The Timeline of Osama bin Laden’s DNA Testing

The Timeline of Osama bin Laden's DNA Testing

The experts preach that DNA testing take weeks, sometimes months, before the results are known. So how was it possible for the U.S. government to use DNA to confirm bin Laden’s identity so quickly? Easy. The DNA testing process has never been slow. In fact, the entire procedure can be completed in a just a few hours. The problem with DNA testing in criminal cases is the enormous backlog of cases waiting for their turn in the lab (imagine the line at the DMV and then multiply it by a hundred). Even back in the old days of gel testing it only took about two days to learn the results of the test, but due to the backlog, law enforcement officials sometimes didn’t receive test results for months. So, as a safety net it was best, if necessary, to have other evidence available, such as a confession, fingerprints, and tool marks. In fact, it’s still best to collect all evidence, relying on DNA evidence as the “icing on the cake.”

Loading DNA into the gel.

In all cases, there must be a known sample for comparison to the DNA that’s undergoing testing. If not, results wait in limbo until matching DNA is entered into the system (a suspect is arrested and tested, etc.). In the bin Laden case, officials most likely used a DNA sample obtained from his sister when she died of cancer in a Boston hospital. If so, officials were able to determine that the body in question was indeed bin Laden’s. And they were 99.9% sure of that fact.

So exactly what are the steps to complete an entire DNA test using today’s procedures?

1. Extract and purify DNA, a fairly simple chemical process that can be completed in between 30 minutes and a couple of hours.

2. PCR amplification of the recovered template DNA using commercially available kits (looking at either nine, 13 or 15 polymorphic loci depending upon which kit was used — no doubt the same kits used for forensic casework in the US) in a process that takes 1.5 to 2 hours (sort of a DNA copy machine).

Genetic analyzer

3. Size fractionation of the PCR amplified DNA by capillary electrophoresis (30 minutes per sample) using a genetic analyzer.

4. Interpretation of the results which can be accomplished in a matter of minutes — essentially the amount of time it would take to enter between 18 and 30 numbers into a spread sheet.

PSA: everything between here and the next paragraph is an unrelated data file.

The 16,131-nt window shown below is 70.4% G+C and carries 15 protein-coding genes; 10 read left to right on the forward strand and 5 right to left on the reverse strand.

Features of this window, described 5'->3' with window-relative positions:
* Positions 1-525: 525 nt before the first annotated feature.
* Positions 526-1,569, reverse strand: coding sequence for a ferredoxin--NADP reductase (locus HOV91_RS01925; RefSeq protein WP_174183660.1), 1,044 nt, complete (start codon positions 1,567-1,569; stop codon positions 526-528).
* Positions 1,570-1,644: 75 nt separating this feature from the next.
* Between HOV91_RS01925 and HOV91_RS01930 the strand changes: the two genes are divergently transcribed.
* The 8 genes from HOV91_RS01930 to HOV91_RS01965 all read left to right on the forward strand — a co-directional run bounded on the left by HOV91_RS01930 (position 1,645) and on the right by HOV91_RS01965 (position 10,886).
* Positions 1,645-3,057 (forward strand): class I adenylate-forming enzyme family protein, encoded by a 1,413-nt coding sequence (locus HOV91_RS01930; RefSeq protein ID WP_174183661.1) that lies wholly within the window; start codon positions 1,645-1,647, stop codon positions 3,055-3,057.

According to world renowned DNA expert Dr. Dan Krane, the most time-consuming step in the entire procedure is…Well, why don’t I use Dr. Krane’s words.

Dr. Dan Krane

“I do not have any inside knowledge of the tests that were performed to identify bin Laden and I have not seen the test results. However, I would expect that the government generated and compared conventional, automated STR DNA profiles. Those types of comparisons are done fairly routinely in the case of missing person identifications.

The largest and most expensive instrument involved would be the genetic analyzer used for the capillary electrophoresis step — they weigh a few hundred pounds and are about the size of a typical desk but are found in crime labs and molecular biology research labs (they are used for DNA sequencing) around the world.

Getting the sample to a place that had a genetic analyzer may well have been the rate limiting step. In the case of the DC sniper shootings several years ago DNA profiles were generated by the FBI within five or six hours of each shooting and the time that it took to get the samples to the lab was often the rate limiting step. Generating profiles in so short a time frame is a clear indication that the work was very high priority — in typical crime investigations samples can take months to be processed due to wide spread backlogs.

Humans are diploid organisms meaning that we have two copies of all our genetic instructions. We get half of that material from each of our parents. As a result, siblings share on average half of all their DNA which is substantially more than pairs of unrelated individuals. In essence, it is a very rare pair of siblings that might be confused as being a pair of unrelated individuals (and vice versa).

I have heard that there is a 99.9% certainty that the tested DNA was from a sibling of bin Laden’s sister (whose tissue was genotyped approximately six years ago when she died of a brain tumor). I think that a more appropriate way to phrase that statistic would be “it is approximately 1,000 times more likely that the tested DNA came from a sibling of bin Laden’s sister than from a randomly chosen, unrelated individual.” That phrasing is more consistent with how paternity and sibling tests are typically described.

It might be worth pointing out that the type of DNA profile that was generated can say nothing about the age of the individual tested. The same applies to things like the birth order of siblings and the age of the sample being tested.”

Lab on a Chip

“There has been a substantial investment in the development of methodology that would allow DNA testing to be done in the field in a very short period of time (an hour or less — using “labs on a chip”) but that methodology is still at least several years from being ready for use to my knowledge.”


Lab on a Chip

1 reply

Comments are closed.